Direct download (3 more)  
     
    My bibliography  
     
    Export citation  
  44. Gabriele Jacobs, Frank D. Belschak & Deanne N. Den Hartog (2013). (Un)Ethical Behavior and Performance Appraisal: The Role of Affect, Support, and Organizational Justice. Journal of Business Ethics 121 (1):1-14.score: 44.0
    Performance appraisals are widely used as an HR instrument. This study among 332 police officers examines the effects of performance appraisals from a behavioral ethics perspective. A mediation model relating justice perceptions of police officers’ last performance appraisal to their work affect, perceived supervisor and organizational support and, in turn, their ethical (pro-organizational proactive) and unethical (counterproductive) work behavior was tested empirically. The relationship between justice perceptions and both, ethical and unethical behavior was mediated by perceived support (...)
    Direct download (3 more)  
     
    My bibliography  
     
    Export citation  
  45. Jean Maria Arrigo (2004). A Utilitarian Argument Against Torture Interrogation of Terrorists. Science and Engineering Ethics 10 (3):543-572.score: 42.0
    Following the September 2001 terrorist attacks on the United States, much support for torture interrogation of terrorists has emerged in the public forum, largely based on the “ticking bomb” scenario. Although deontological and virtue ethics provide incisive arguments against torture, they do not speak directly to scientists and government officials responsible for national security in a utilitarian framework. Drawing from criminology, organizational theory, social psychology, the historical record, and my interviews with military professionals, I assess the potential of an (...)
    Direct download (7 more)  
     
    My bibliography  
     
    Export citation  
  46. I. Glenn Cohen (2013). Transplant Tourism: The Ethics and Regulation of International Markets for Organs. Journal of Law, Medicine and Ethics 41 (1):269-285.score: 42.0
    “Medical Tourism” is the travel of residents of one country to another country for treatment. In this article I focus on travel abroad to purchase organs for transplant, what I will call “Transplant Tourism.” With the exception of Iran, organ sale is illegal across the globe, but many destination countries have thriving black markets, either due to their willful failure to police the practice or more good faith lack of resources to detect it. I focus on the sale of (...)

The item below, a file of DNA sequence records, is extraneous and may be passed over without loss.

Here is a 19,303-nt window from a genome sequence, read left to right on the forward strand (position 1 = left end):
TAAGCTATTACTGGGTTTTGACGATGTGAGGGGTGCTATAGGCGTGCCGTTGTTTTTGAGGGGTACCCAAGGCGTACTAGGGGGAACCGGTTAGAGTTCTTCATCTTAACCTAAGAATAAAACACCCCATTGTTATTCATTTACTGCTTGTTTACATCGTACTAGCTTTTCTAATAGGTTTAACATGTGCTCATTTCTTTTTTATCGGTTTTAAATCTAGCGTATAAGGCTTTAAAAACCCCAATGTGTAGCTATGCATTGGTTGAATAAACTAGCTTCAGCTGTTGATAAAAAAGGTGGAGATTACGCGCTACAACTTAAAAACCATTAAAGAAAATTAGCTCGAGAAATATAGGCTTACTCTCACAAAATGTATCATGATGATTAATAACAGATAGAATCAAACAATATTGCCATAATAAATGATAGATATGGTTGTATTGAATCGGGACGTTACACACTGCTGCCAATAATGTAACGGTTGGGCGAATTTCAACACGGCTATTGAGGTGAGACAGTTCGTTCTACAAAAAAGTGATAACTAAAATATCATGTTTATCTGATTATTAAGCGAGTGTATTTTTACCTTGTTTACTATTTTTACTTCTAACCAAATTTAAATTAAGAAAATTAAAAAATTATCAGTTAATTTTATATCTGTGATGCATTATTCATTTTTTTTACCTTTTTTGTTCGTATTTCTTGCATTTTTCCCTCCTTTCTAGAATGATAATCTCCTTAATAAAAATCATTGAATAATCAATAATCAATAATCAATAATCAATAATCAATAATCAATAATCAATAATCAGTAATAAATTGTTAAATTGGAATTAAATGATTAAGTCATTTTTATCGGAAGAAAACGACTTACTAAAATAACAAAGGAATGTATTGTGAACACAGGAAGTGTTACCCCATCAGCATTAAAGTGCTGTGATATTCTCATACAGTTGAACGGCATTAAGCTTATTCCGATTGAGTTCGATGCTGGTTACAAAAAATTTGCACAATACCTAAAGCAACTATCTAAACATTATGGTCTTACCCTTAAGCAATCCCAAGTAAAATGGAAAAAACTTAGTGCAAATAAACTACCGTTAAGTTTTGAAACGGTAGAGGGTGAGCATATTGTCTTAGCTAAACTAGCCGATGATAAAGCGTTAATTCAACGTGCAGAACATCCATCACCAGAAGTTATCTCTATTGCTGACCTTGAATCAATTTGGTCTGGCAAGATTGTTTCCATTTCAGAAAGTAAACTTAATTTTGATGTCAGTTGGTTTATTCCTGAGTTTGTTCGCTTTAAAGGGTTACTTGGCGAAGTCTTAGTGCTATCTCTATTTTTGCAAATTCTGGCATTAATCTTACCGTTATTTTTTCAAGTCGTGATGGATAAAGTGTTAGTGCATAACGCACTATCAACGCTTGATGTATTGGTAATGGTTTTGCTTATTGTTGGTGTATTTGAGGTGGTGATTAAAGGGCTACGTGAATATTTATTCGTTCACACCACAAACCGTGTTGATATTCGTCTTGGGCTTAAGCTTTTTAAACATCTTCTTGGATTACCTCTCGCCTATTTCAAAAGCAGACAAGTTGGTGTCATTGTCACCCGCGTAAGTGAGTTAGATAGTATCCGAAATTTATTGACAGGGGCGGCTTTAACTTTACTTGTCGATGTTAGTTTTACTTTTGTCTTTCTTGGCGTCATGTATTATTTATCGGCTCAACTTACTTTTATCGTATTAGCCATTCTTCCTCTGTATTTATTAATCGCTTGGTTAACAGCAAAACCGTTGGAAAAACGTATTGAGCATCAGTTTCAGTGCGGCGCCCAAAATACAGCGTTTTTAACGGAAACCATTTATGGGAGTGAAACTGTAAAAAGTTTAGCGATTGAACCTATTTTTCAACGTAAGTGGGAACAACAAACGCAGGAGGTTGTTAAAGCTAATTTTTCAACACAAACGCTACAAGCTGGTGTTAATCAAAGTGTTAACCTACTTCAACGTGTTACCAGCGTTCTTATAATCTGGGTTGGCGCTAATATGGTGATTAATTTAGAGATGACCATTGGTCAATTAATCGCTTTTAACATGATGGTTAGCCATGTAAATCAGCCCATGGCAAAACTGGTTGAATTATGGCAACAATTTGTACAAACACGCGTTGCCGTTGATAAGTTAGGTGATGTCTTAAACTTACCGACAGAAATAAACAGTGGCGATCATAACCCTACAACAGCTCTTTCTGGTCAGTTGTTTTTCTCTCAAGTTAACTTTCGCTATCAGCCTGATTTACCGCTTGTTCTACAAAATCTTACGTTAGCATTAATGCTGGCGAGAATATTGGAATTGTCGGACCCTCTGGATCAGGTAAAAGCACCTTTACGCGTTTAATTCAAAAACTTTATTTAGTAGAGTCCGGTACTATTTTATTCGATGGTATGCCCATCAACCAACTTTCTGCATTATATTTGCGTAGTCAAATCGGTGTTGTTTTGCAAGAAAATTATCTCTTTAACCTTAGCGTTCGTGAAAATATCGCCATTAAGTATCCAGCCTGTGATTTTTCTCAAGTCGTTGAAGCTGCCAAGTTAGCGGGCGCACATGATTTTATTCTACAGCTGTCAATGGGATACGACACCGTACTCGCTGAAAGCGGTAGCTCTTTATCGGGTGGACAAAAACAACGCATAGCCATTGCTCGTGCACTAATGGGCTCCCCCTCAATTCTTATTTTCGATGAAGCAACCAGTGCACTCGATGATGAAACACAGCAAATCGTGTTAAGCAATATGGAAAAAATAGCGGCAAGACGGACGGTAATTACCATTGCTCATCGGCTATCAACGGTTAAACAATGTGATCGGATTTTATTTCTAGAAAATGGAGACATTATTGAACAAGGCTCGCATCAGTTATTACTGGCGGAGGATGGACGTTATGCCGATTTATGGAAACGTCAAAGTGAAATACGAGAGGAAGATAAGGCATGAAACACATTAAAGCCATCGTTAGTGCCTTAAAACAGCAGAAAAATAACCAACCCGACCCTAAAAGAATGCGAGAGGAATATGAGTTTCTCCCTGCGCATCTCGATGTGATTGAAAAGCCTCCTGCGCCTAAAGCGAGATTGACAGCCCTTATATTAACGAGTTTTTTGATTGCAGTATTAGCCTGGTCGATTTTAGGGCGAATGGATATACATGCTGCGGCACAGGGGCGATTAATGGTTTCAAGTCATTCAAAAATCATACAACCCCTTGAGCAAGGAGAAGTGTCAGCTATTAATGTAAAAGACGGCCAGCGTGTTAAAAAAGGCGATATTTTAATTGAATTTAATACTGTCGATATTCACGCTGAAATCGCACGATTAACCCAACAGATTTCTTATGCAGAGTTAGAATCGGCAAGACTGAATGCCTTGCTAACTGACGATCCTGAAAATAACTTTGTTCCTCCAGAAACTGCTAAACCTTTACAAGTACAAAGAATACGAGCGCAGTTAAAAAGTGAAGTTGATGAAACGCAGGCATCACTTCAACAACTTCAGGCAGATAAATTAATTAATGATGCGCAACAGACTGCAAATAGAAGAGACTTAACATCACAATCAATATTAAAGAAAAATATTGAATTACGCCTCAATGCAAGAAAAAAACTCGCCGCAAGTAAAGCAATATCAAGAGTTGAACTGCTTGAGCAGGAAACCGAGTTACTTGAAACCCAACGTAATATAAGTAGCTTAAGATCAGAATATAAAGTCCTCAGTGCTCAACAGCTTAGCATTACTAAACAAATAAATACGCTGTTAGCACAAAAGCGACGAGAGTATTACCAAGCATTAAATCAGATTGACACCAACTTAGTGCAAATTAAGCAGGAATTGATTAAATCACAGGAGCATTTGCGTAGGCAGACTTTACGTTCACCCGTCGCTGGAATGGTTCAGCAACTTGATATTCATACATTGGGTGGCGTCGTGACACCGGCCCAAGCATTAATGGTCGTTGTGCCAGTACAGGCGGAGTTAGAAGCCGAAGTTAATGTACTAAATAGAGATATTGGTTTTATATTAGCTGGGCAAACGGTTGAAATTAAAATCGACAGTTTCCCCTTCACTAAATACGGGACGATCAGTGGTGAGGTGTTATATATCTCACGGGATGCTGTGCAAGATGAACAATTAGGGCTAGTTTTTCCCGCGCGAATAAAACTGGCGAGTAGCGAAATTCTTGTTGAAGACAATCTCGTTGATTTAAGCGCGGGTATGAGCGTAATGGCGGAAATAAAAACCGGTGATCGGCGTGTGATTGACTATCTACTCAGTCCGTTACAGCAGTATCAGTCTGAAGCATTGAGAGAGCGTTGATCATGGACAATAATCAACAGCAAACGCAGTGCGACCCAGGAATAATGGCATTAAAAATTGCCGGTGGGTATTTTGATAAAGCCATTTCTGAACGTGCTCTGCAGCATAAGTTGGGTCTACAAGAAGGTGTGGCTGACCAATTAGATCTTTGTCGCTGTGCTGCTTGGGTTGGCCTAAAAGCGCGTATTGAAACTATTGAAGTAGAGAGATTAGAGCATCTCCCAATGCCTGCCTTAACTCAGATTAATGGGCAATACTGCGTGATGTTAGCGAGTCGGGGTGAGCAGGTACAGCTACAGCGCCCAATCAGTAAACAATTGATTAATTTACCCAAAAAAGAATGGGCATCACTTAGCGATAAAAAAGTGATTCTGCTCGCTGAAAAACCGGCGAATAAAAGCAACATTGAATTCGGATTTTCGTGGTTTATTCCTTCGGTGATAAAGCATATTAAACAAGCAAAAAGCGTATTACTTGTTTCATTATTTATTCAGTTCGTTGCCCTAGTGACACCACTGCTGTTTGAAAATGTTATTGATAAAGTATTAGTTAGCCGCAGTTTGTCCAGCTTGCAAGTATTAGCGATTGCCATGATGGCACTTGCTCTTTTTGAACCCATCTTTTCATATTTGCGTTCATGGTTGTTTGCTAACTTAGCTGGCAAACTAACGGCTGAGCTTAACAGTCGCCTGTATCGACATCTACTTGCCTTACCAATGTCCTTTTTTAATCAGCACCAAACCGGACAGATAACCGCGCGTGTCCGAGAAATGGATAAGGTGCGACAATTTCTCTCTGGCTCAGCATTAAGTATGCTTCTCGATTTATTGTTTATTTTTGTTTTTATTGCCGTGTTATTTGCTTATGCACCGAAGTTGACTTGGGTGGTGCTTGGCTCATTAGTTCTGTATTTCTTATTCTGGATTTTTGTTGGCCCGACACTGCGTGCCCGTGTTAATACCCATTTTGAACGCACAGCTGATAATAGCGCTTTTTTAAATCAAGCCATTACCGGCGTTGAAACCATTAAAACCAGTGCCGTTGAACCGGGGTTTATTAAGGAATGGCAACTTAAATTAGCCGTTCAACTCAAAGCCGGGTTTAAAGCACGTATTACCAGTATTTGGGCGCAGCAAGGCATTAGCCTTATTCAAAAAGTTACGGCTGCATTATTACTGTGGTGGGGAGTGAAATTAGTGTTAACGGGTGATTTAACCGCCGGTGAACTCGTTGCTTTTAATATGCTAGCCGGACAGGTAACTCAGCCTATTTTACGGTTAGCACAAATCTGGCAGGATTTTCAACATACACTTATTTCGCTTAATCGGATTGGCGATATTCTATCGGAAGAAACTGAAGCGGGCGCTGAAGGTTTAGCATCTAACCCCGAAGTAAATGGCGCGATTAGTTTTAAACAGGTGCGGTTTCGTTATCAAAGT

Direct download (4 more)  
     
    My bibliography  
     
    Export citation  
  47. Heungsik Park & John Blenkinsopp (2009). Whistleblowing as Planned Behavior – a Survey of South Korean Police Officers. Journal of Business Ethics 85 (4):545 - 556.score: 42.0
    This article explores the relevance of the Theory of Planned Behavior to whistleblowing research, and considers whether its widely tested validity as a model of the link between attitudes, intention, and behavior might make it an appropriate candidate for a general theory to account for whistleblowing. This proposition is developed through an empirical test of the theory's predictive validity for whistleblowing intentions. Using a sample of 296 Korean police officers, the analysis showed that attitude, subjective norm, and perceived behavioral (...)
    Direct download (6 more)  
     
    My bibliography  
     
    Export citation  
  48. Rodney Taylor (2010). Policing Pregnancy: The Law and Ethics of Obstetric Conflict. Human Reproduction and Genetic Ethics 13 (1):38-38.score: 42.0
    Are pregnant women entitled to the same rights of self-determination and bodily integrity as other adults? This is the fundamental question underlying recent highprofile legal interventions in situations when pregnant women and healthcare staff do not agree on management options or appropriate behaviour. Courts on both sides of the Atlantic have sometimes answered that they are not, and the law has at times been manipulated to enforce compliance with medical recommendations. This book offers a comprehensive assessment of healthcare law as (...)
    Direct download (4 more)  
     
    My bibliography  
     
    Export citation  
  49. Matthew K. Wynia (2007). Ethics and Public Health Emergencies: Restrictions on Liberty. American Journal of Bioethics 7 (2):1 – 5.score: 42.0
    Responses to public health emergencies can entail difficult decisions about restricting individual liberties to prevent the spread of disease. The quintessential example is quarantine. While isolating sick patients tends not to provoke much concern, quarantine of healthy people who only might be infected often is controversial. In fact, as the experience with severe acute respiratory syndrome (SARS) shows, the vast majority of those placed under quarantine typically don't become ill. Efforts to enforce involuntary quarantine through military or police powers (...)
    Direct download (4 more)  
     
    My bibliography  
     
    Export citation  
1 — 50 / 1000